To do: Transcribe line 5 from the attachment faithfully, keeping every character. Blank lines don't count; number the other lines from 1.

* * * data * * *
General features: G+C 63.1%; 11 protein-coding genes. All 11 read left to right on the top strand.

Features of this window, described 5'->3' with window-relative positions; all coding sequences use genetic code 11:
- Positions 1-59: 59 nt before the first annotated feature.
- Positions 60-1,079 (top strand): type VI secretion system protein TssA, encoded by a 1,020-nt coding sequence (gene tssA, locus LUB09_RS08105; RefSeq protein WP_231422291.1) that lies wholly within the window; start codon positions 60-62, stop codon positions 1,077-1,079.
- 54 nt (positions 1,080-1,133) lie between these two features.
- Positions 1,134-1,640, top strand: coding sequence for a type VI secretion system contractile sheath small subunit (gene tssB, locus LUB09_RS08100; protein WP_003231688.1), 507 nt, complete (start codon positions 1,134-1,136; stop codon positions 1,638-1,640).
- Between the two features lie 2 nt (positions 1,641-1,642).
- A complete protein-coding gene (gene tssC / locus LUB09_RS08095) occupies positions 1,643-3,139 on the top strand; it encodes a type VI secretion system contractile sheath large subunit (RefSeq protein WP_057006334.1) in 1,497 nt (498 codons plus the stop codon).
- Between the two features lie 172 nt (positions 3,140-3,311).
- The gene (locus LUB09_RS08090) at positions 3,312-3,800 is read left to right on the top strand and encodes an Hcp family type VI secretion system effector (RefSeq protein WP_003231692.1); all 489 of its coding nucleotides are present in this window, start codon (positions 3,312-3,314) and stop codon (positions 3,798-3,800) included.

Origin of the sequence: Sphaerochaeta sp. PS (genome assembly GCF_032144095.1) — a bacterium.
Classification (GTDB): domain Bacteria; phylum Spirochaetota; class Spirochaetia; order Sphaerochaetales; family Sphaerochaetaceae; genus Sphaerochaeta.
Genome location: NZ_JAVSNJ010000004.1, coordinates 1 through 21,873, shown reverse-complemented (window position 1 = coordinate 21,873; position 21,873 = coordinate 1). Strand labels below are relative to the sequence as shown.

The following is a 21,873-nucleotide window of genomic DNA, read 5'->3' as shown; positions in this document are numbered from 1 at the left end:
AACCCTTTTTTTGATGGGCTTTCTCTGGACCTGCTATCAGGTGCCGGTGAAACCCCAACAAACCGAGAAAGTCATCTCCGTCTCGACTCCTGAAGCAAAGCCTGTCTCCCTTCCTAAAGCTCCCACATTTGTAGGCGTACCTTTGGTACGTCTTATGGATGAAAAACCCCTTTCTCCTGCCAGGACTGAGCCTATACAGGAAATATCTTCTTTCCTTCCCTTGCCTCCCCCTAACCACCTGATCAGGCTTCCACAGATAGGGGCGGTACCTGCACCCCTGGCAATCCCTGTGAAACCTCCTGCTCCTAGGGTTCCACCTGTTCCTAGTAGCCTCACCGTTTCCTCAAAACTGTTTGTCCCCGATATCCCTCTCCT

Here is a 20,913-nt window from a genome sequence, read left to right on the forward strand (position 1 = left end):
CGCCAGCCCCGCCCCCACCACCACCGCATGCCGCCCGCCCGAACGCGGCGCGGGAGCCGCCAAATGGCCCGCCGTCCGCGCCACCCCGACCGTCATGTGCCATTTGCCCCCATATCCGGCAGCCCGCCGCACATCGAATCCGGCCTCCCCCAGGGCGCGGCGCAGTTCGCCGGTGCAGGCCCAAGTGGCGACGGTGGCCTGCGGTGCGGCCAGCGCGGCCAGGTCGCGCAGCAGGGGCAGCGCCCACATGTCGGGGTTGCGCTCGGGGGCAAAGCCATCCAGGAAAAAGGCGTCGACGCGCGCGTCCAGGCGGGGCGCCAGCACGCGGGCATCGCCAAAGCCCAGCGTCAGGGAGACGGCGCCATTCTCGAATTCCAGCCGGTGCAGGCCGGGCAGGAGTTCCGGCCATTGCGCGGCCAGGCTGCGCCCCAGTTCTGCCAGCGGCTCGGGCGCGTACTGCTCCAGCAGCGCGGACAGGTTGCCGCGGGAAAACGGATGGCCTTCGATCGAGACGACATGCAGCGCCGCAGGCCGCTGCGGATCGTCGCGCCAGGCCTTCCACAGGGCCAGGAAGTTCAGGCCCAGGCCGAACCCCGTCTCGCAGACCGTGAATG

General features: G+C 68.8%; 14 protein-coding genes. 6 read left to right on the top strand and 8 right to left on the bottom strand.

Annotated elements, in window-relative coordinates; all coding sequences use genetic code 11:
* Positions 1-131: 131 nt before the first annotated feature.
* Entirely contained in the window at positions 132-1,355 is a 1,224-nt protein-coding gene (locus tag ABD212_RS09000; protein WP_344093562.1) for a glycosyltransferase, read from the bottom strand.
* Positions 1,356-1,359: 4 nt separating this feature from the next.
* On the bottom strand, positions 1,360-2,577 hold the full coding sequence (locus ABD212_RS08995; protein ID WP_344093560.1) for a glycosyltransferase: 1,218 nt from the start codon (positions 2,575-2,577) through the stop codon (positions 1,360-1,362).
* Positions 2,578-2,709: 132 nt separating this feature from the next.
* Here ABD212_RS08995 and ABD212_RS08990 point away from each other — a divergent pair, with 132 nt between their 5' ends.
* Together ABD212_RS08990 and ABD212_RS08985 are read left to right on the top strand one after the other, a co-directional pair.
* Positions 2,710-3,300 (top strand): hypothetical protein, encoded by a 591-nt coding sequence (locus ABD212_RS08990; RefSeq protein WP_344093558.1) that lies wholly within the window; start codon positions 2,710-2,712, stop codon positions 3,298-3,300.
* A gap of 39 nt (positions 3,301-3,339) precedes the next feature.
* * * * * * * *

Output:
- 54 nt (positions 1,080-1,133) lie between these two features.